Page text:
A recent piece titled The 7 Laws of Borrowing Gear From Other Musicians was posted to the Reverb Blog. The vast majority of comments to the blog post were some variation of Nigel Tufnel’s “don’t touch it” reaction in This Is Spinal Tap. Very few saw the need or had interest in letting other musicians borrow their gear.
The post began with an anecdote of guitarist Larry Carlton showing up for a UK gig and his amplifier not arriving. Yikes, stressful. Larry called on his social media followers to let him borrow an amp for the night.
As it turns out, for touring musicians, this is not an uncommon issue. Two years ago in the summer of 2017, Dweezil Zappa had the head stock of his Gibson SG (in)conveniently removed by the baggage carrying staff of American Eagle Airlines while on tour. Total suckfest. But, Dweezil made lemonade out of the lemons that life handed to him. On Instagram, he listed the next three cities of his tour and asked for fans to let him play their guitars for those remaining shows. His followers responded with dozen of offers – deepening his connection with the Zappa fan base while giving him something to play on stage.
So, the need for temporarily using other musician’s gear is real and ongoing. Plus, it can produce win-win outcomes. Fans get to hear their music and artists get to perform (and presumably get paid).
On the whole, most of the Reverb suggestions were well-reasoned and prudent, especially in the context of borrowing an instrument. But, what if the model for instrument consumption was about “sharing” (aka renting) – just like exists for homes (e.g., Airbnb) or automobiles (e.g. Uber or ZipCar)? If sharing was the context, like the instruments listed on Fretish, then some of the laws in this blog post would need an update, as I detail below.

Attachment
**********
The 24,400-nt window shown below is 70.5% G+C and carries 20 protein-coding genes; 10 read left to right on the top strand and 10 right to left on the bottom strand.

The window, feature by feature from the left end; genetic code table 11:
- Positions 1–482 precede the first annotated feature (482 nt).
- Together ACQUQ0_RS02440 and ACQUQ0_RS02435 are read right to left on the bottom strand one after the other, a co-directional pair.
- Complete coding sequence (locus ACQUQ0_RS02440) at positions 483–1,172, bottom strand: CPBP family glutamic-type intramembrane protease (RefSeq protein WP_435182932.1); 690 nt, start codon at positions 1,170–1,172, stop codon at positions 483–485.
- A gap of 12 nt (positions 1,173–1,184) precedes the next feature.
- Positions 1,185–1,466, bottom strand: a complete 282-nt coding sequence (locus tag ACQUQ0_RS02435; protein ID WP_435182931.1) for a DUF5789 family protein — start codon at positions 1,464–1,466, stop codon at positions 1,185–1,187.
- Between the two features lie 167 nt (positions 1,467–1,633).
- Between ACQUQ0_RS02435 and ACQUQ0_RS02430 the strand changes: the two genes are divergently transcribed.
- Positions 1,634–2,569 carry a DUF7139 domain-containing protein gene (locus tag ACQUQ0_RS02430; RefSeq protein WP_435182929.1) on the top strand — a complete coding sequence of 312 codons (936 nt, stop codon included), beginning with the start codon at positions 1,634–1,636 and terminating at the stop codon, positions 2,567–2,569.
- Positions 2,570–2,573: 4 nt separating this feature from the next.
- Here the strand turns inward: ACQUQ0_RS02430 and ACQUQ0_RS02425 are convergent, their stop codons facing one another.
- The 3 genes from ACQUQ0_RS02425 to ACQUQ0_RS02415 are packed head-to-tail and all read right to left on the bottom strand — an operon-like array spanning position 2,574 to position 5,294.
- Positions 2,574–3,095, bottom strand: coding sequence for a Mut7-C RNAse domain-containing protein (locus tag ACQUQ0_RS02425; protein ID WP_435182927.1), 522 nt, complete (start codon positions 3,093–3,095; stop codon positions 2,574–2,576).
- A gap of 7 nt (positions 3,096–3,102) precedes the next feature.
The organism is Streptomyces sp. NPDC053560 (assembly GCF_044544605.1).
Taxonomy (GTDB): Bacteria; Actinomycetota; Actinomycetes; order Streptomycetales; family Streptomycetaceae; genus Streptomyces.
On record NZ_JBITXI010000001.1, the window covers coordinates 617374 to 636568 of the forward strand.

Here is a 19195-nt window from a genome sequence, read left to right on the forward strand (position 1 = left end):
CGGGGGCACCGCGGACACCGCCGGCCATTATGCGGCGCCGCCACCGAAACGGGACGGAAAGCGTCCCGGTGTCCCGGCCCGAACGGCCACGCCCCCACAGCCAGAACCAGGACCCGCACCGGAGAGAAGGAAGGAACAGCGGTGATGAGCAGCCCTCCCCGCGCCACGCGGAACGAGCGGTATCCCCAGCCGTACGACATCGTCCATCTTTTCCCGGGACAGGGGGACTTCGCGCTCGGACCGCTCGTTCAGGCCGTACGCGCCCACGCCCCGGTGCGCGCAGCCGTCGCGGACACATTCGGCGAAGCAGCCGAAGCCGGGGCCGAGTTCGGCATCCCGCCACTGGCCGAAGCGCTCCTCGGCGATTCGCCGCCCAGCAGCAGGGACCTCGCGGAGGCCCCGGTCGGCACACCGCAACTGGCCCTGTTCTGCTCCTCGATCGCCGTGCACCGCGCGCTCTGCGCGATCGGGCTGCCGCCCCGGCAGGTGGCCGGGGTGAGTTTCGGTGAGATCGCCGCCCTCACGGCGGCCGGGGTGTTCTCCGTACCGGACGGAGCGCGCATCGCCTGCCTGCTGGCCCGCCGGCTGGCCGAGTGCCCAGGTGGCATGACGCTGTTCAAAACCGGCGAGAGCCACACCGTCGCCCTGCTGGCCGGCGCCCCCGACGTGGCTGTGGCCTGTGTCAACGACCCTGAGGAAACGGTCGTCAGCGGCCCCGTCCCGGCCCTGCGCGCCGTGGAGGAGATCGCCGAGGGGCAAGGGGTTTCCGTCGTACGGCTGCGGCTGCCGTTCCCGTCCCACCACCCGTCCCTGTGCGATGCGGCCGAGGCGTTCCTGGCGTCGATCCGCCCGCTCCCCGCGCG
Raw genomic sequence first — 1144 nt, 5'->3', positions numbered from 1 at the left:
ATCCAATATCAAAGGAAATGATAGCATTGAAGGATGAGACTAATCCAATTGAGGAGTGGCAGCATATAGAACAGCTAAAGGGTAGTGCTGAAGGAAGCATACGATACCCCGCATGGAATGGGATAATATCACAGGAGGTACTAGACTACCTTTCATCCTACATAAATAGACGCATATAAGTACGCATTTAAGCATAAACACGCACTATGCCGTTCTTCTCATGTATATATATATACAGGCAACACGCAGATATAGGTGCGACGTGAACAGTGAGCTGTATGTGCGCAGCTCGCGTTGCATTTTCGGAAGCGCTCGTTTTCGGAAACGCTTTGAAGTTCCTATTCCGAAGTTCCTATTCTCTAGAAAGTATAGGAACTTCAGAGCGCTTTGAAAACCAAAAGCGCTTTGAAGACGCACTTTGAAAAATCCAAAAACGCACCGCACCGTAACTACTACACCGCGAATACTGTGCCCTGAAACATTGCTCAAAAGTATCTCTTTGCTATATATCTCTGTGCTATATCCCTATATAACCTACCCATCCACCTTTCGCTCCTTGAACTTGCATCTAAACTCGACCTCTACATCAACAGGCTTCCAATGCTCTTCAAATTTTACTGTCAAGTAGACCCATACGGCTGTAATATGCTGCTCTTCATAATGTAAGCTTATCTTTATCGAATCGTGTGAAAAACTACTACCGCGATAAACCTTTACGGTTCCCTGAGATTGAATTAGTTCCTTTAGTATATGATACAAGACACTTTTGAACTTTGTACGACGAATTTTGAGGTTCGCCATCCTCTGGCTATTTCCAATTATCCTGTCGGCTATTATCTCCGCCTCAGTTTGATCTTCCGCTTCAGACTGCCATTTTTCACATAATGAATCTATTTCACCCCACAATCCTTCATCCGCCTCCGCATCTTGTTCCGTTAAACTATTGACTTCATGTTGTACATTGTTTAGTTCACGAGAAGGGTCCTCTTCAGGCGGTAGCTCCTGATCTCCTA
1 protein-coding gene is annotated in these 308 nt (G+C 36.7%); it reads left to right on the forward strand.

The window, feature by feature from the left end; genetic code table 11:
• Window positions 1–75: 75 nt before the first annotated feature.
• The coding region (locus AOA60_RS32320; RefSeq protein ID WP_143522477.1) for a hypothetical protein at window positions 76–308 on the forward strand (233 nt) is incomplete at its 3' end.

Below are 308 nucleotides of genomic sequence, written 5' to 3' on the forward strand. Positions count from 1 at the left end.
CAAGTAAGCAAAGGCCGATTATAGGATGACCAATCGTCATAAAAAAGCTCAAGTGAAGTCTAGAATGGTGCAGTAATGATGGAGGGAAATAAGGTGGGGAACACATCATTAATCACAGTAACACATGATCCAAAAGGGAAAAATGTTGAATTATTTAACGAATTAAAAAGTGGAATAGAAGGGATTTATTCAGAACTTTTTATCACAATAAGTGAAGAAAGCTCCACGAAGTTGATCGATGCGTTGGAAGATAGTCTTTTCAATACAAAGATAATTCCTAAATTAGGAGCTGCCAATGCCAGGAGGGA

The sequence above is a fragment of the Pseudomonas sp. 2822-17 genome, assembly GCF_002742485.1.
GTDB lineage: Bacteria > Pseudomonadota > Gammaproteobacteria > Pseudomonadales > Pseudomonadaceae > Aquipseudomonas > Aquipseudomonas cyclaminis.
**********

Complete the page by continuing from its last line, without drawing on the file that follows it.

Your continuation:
The writer, Rich Maloof, started with “Be selective” as the first law, by which he meant don’t borrow expensive gear. Well, when you’re on a sharing platform, you should be selective based on what you need to play, not on the value of the instrument. Why? Because the value of the instrument is going to be reflected in the price you’ll pay in order to use it. On Fretish, people who make their instruments available for sharing set their own price. Generally, this results in higher quality instruments costing more for a sharing (rental) period. So, a Martin OM-28v would cost nearly $55/night while a Yamaha acoustic would be $10/night.
Because you’re paying someone to play their instrument in a sharing context, then the law to “Acknowledge graciously” is somewhat moot. Yes, by all means thank the instrument owner for letting you use their gear. But, you won’t need to buy an extra pack of strings or buy someone cup cakes as a way of paying them back. You’ve already paid them – with money (which has been done online by Fretish as the payment processor).
The last revision to the “7 Laws” blog post pertains to Rich’s final suggestion, in which he offers two options one could take if a borrower were to damage a musical instrument. Option B, he says, is that they should flee the country. NO. There are not two options – whether you are borrowing or sharing! There is only one option: You make the instrument owner completely whole. Because payment information is captured up front from a renter on Fretish, the ability to make the instrument owner whole is fast. Thankfully, since Fretish launched in 2017, all transactions on the platform have been positively rated and reviewed, with no instruments damaged, lost or stolen.
This court is adjourned.